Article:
## Optimal Energy Decay for the Damped Klein-Gordon Equation

##### Issue Date

2019-08-31##### Author

Malhi, Satbir Singh

##### Publisher

University of Kansas

##### Format

89 pages

##### Type

Dissertation

##### Degree Level

Ph.D.

##### Discipline

Mathematics

##### Rights

Copyright held by the author.

##### Metadata

Show full item record##### Abstract

In this dissertation we study the long time dynamics of damped Klein-Gordon and damped fractional Klein-Gordon equations using $C_0$- Semigroup theory and its application. The $C_0$-semigroups are used to solve a large class of problems commonly known as evolution equations. Such models arise from delay differential equations and partial differential equations in many disciplines including physics, chemistry, biology, engineering, and economics. Water waves, sound waves and simple harmonic motion of strings are few important models of evolution equations. The Klein-Gordon equation is a relativistic version of the Schr\"odinger equation. It was named after Oskar Klein and Walter Gordon who proposed it to describe quantum particles in the framework of relativity. It describes the motion of spinless composite particles. Indeed, one of the most fundamental questions that should be asked when studying these equations is whether the solution (if it exist) goes to equilibrium (stable) state or behaves erratically as time evolves. Understanding these properties can help determine how robust a system is, as well as provides insight on the characteristics of the corresponding phenomena it is modeling. In the first part we consider a one dimensional damped Klein-Gordon equation on the real line. It is well known fact that if there is no external force (i.e damping) acting in the system, the wave will oscillate forever in time since the energy is conserved in the system. An interesting question to ask is at what rate the energy starts leaving the system when we introduce damping force? This question was intensely studied in the last ten years. In this direction, Burq and Joly have proved that the energy decays at exponential rate if the damping force $\gamma(x)$ satisfies the geometric control condition (GCC) in a sense that there exist $T$, $\epsilon>0$, such that $\int_0^T\gamma(x(t))dt\geq \epsilon$ along every straight line unit speed trajectory. However, GCC does not provide an optimal condition to ensure exponential rate of energy decay. We address this problem in chapter 2 and provide optimal conditions on the damping coefficient $\gamma$ under which the exponential decay holds in one-dimensional setting. In addition, we derive simple to verify necessary and sufficient conditions for such exponential rate of decay. In the second part we relate the energy decay rate for the fractional damped wave equation to the order of its fractional derivative. In fact we prove that the energy decays at a polynomial rate if the order of derivative lies between $00$, such that $\int_0^T\gamma(x(t))dt\geq \epsilon$ along every straight line unit speed trajectory. However, GCC does not provide an optimal condition to ensure exponential rate of energy decay. We address this problem in chapter 2 and provide optimal conditions on the damping coefficient $\gamma$ under which the exponential decay holds in one-dimensional setting. In addition, we derive simple to verify necessary and sufficient conditions for such exponential rate of decay. In the second part we relate the energy decay rate for the fractional damped wave equation to the order of its fractional derivative. In fact we prove that the energy decays at a polynomial rate if the order of derivative lies between $0<s<2$ and at an exponential rate when $s\geq 2$ provided the damping coefficient is non-zero and periodic. An important ingredient of the proof is the derivation of a new observability estimate for the fractional Laplacain. Such important estimate has potential applications in control theory.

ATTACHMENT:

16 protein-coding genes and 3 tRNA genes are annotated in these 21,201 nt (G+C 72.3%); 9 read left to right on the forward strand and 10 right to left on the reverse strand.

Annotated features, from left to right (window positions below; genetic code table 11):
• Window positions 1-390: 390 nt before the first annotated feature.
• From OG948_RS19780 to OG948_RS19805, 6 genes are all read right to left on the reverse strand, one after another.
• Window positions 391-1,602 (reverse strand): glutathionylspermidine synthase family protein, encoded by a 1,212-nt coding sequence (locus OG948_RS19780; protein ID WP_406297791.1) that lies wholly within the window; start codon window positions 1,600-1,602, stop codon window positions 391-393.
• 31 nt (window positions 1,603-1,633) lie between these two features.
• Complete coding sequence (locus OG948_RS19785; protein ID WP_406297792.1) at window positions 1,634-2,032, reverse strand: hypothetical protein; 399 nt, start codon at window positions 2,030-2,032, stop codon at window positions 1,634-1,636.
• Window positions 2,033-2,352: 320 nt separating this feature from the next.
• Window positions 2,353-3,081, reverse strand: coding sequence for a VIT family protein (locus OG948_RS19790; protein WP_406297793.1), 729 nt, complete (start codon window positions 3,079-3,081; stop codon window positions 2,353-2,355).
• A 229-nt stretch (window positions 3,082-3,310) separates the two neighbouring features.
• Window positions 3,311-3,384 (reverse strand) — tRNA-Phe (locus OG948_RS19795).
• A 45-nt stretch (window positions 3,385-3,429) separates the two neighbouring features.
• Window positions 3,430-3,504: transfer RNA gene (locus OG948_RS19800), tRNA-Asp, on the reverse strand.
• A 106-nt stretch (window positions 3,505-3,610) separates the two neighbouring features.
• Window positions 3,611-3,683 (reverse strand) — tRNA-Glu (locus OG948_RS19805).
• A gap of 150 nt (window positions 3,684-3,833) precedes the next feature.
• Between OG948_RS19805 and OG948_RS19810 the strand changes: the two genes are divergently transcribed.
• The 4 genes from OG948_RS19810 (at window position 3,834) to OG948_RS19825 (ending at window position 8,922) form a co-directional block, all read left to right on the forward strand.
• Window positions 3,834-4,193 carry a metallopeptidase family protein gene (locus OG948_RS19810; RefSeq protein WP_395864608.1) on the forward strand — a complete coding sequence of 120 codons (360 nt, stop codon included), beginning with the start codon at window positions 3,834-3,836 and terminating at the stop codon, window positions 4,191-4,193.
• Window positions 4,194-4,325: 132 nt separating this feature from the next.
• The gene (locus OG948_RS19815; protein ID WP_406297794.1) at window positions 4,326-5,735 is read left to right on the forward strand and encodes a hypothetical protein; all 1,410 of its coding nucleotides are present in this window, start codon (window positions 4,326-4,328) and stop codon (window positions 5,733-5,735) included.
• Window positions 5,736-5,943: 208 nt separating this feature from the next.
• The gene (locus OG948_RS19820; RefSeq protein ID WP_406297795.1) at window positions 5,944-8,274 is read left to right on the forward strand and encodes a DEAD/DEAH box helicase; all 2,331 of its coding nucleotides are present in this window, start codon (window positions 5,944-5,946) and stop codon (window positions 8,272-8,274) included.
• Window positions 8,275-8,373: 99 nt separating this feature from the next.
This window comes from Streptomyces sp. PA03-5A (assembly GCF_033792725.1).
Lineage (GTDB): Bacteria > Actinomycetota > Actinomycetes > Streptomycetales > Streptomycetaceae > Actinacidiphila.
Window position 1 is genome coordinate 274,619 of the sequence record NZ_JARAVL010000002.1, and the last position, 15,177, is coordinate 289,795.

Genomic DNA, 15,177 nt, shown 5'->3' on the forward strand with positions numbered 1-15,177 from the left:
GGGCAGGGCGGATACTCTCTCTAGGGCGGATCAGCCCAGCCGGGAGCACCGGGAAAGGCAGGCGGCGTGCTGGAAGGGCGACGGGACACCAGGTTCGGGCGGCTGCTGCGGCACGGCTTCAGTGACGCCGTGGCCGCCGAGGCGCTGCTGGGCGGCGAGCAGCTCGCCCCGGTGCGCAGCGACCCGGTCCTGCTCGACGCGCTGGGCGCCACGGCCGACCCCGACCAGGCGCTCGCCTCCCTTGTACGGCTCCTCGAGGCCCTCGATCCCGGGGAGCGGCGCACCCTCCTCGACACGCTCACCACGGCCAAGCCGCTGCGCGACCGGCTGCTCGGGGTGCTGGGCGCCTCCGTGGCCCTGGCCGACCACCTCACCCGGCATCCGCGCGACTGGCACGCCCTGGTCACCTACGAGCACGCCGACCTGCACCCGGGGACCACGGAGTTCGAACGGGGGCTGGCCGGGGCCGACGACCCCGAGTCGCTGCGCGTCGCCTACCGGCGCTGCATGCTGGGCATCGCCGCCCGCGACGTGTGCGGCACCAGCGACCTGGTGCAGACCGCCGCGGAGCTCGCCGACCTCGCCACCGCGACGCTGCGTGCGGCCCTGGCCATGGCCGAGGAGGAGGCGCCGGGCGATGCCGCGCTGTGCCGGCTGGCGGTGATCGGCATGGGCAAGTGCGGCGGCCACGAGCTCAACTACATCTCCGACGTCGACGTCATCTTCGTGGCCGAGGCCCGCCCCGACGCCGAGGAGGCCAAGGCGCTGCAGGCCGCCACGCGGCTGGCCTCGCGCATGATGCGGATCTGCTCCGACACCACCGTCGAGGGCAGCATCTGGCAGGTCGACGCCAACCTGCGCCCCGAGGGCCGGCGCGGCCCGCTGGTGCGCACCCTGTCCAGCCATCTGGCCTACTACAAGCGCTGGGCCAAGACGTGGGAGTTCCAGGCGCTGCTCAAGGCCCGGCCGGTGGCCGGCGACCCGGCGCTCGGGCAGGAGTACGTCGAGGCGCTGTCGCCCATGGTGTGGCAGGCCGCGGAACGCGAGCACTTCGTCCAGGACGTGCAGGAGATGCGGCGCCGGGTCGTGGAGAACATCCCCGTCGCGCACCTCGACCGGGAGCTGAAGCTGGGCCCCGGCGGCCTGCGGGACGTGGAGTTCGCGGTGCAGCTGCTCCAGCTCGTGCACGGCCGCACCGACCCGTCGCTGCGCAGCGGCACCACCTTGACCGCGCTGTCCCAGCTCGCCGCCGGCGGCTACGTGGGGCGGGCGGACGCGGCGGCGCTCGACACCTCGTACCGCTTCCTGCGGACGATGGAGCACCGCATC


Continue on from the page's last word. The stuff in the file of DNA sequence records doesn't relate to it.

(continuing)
##### Collections

- Mathematics Dissertations and Theses [180]
- Dissertations [4462]

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